Mean Reds

Every once in a while they creep up on me. I only know they’re here by the tightness in my chest, by the shortness of my breath, and by the slide show of ‘what ifs’ that flash before me, keeping me awake while I listen to the sounds of my partner sleep.

I’m talking about the Mean Reds. Or, in case you’ve never seen Breakfast at Tiffany’s, Fear (to be more specific, ALL the Fears).

Holly Golightly: You know those days when you get the mean reds?

Paul Varjak: The mean reds, you mean like the blues?

Holly: No. The blues are because you’re getting fat and maybe it’s been raining too long, you’re just sad that’s all. The mean reds are horrible. Suddenly you’re afraid and you don’t know what you’re afraid of. Do you ever get that feeling?

Paul: Sure.

Holly: Well, when I get it the only thing that does any good is to jump in a cab and go to Tiffany’s. Calms me down right away. The quietness and the proud look of it; nothing very bad could happen to you there. If I could find a real-life place that’d make me feel like Tiffany’s, then – then I’d buy some furniture and give the cat a name!

When the Mean Reds arrive, my mind is no place for Positive Thought. Positive Thought has left on holiday and is gleefully prancing around Paris, while the Mean Reds have set up camp all around me and are dutifully displaying every horrible scenario that could befall me and my family. It’s a carnival of anxiety, rapid heart beats, and, “What’s going to happen next?”

“What if a dog attacks Judah? Does the sitter know that he doesn’t understand how to be gentle with strange dogs, yet?”

“What if we run out of money? We’ll have to move. Where will we go? We’ll have to move somewhere scary, or worse, somewhere boring.”

“What if Jeremy gets (fill in the blank with some great opportunity)? We’ll have to move far, far away and my grandparents are getting older and I’ll never see them and they’ll never see Judah and we don’t have proper shoes or coats for snow.”

(Yes, I even worry about the good things that might come our way.)

The Mean Reds can be fierce. They have no mercy. They find your worries and camp out there, reminding you of every bad thing that has ever happened to every person you’ve ever known and remind you that it could indeed happen to you too.

The Mean Reds are just crap.

However, if you took a closer look at them, you’d find that they don’t have a lot of substance. The Mean Reds are just this general feeling of dread that we attach to our current situation, like a fill-in-the-blank kind of fear. A friend of mine calls it a “feeling of impending doom.” And if we allow it, the feeling can be all-consuming.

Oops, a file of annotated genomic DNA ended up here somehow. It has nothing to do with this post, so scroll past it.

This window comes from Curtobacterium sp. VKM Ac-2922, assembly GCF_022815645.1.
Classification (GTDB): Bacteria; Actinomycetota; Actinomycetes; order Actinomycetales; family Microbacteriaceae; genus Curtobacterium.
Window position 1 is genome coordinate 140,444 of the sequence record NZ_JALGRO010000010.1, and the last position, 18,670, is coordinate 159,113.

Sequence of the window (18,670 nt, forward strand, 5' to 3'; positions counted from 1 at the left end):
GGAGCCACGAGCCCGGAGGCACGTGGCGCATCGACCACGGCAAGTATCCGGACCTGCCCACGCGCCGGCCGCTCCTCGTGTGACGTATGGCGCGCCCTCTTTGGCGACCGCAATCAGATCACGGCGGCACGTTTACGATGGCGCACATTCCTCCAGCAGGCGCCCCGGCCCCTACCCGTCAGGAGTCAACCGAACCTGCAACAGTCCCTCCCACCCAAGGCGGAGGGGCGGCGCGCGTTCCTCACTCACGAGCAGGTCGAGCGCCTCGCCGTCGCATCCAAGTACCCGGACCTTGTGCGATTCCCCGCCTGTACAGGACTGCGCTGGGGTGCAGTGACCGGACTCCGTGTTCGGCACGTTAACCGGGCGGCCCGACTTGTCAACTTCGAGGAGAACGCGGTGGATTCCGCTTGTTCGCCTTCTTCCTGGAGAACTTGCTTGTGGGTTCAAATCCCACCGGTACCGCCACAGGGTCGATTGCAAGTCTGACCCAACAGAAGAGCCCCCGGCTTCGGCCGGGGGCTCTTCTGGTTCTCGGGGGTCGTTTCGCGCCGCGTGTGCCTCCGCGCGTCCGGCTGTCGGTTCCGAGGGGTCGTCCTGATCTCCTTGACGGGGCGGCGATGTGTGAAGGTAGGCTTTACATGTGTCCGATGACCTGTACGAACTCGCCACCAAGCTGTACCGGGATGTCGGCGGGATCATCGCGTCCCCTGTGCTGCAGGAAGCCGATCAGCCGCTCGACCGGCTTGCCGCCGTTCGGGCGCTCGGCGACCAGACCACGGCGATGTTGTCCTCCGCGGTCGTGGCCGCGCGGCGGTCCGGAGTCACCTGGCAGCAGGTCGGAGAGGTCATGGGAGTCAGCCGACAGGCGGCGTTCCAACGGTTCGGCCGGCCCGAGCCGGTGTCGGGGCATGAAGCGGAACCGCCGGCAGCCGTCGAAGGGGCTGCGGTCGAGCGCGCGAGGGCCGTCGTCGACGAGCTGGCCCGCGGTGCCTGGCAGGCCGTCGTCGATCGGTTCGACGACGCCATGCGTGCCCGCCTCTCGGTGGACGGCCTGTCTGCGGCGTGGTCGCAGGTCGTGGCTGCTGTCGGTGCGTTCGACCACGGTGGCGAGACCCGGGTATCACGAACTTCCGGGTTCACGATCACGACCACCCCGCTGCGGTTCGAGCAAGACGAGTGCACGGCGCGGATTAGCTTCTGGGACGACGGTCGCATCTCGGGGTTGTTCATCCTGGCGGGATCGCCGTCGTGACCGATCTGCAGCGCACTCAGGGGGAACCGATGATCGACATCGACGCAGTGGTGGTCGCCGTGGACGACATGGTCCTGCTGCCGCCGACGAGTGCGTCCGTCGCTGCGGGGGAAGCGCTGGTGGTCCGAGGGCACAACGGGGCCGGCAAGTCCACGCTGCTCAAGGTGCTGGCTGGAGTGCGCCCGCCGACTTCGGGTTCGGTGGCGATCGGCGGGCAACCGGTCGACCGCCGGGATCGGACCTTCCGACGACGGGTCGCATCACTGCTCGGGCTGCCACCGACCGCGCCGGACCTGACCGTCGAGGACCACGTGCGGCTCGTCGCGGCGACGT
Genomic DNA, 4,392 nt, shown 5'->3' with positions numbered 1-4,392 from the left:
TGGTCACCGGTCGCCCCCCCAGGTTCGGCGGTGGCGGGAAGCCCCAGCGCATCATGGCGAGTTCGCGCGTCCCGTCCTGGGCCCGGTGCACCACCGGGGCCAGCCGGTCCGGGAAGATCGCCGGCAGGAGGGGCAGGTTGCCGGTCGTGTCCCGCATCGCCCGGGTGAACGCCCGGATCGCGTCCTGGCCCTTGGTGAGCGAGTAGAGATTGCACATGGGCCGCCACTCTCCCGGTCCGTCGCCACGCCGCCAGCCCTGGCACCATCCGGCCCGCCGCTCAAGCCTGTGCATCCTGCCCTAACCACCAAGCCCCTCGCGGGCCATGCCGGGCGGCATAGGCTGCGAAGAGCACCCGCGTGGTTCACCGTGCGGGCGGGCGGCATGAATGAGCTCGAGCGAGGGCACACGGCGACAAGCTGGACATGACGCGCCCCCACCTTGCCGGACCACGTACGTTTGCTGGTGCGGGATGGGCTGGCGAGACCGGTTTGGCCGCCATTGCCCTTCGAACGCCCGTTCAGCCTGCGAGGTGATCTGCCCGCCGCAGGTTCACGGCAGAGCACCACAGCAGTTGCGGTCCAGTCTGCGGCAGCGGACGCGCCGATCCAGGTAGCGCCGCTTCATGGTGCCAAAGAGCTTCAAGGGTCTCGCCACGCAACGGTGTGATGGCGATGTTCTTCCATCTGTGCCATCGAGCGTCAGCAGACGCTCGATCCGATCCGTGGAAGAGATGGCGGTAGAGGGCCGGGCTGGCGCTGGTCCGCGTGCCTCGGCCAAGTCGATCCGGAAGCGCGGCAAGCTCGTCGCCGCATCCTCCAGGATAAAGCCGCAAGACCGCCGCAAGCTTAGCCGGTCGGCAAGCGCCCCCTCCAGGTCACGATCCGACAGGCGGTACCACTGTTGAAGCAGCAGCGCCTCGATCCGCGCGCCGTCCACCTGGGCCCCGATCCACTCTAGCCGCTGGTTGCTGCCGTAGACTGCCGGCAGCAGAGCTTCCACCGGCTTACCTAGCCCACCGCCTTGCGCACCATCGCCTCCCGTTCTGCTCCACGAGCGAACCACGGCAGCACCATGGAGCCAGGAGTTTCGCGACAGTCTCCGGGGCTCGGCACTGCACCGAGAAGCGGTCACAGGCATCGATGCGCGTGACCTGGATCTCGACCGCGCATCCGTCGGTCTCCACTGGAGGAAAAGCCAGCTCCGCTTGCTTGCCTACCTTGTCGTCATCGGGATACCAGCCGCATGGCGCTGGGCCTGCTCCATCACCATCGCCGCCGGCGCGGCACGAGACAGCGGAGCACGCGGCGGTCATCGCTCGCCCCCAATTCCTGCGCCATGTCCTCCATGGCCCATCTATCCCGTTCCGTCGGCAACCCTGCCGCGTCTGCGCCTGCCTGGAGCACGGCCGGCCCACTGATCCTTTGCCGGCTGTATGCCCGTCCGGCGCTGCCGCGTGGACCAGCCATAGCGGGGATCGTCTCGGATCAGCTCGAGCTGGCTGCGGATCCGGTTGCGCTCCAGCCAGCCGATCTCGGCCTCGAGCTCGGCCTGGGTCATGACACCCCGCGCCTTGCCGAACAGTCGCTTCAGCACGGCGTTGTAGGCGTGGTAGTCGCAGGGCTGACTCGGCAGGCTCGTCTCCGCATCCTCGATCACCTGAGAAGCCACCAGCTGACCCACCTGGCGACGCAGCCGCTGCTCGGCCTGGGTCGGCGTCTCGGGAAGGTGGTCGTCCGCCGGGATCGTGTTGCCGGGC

But I have a way of getting around them. Though, it’s really pretty simple, it takes awareness and focus. The best part? It doesn’t involve antidepressants.

I banish the fear, or the Mean Reds, by skipping the near future and focusing on the way-off-in-the-distance future. Fear (in my experience) only seems to attack the near future, the things that are just around the corner. But it leaves the distant future mostly untouched. All my dreams about the life that I’m going to have when I’m 50, or 60, or 83 are all still intact. Fear seems to cling to the uncertainty of what’s immediately next, so I still believe that my dream life is possible at some point years from now even if the present is terrifying.

When I think about my distant future with my husband – actually, whenever I have ever thought about my future with my husband – I see a good life. I see security, laughter, and oodles and oodles of love. I see a cozy and warm home where people love to gather. I see us enjoying a lifetime of success and I see us happy.

I believe that we’re going to be okay because I have to believe that we’re going to be okay. I may feel uncertain about the next step, but I believe with all my heart that we are ultimately going to be just fine. And that’s what gets me through all the rough stuff, all the doubt, and all that dang Fear that keeps me awake at night. The tricky part is stopping myself when I’m in the middle of all that worry to focus on the good stuff.

The thing is, we never know what is going to happen next. So, we can spend sleepless nights worrying about the unknown, or we can take a few slow, deep breaths, and think about the far, far away happy place where we want to end up once we make it through the messiness of right now.

The Mean Reds are a part of being human and dreaming and living with everything you’ve got. If you didn’t have dreams then you wouldn’t be afraid of things going wildly wrong. If you don’t have one already, find your Tiffany’s; find your happy place that wraps you in calm. It can be a real place, like the peak of your favorite hiking trail, or it can be a virtual place, like the dream home you hope to have someday. Wherever it is, find the place where you believe everything is going to be okay, the place where you know it is because it has to be. And when the Mean Reds show up, flag the first cab you see and take yourself there.

2 Comments

2 Comments on Banishing the Mean Reds – Getting Past Fear

  1. Jenni Asher
    September 30, 2015 at 10:24 pm (2 years ago)

    What a useful phrase: the mean reds. And what an excellent counter thought you present – to think of the distant future. Thank you for this advice. I’m going to try it. 🙂 What I used to do –where I used to go — for comfort, got bulldozed. Writing became the only fix but it doesnt always work. I’m grateful for this far-forward-looking suggestion.

    Reply
    • JazmineAluma
      September 30, 2015 at 10:31 pm (2 years ago)

      Writing is a great place to work through the Mean Reds (especially when your “Tiffany’s” was bulldozed!). Keep writing. Perhaps, about the distant future? 😉

      Reply

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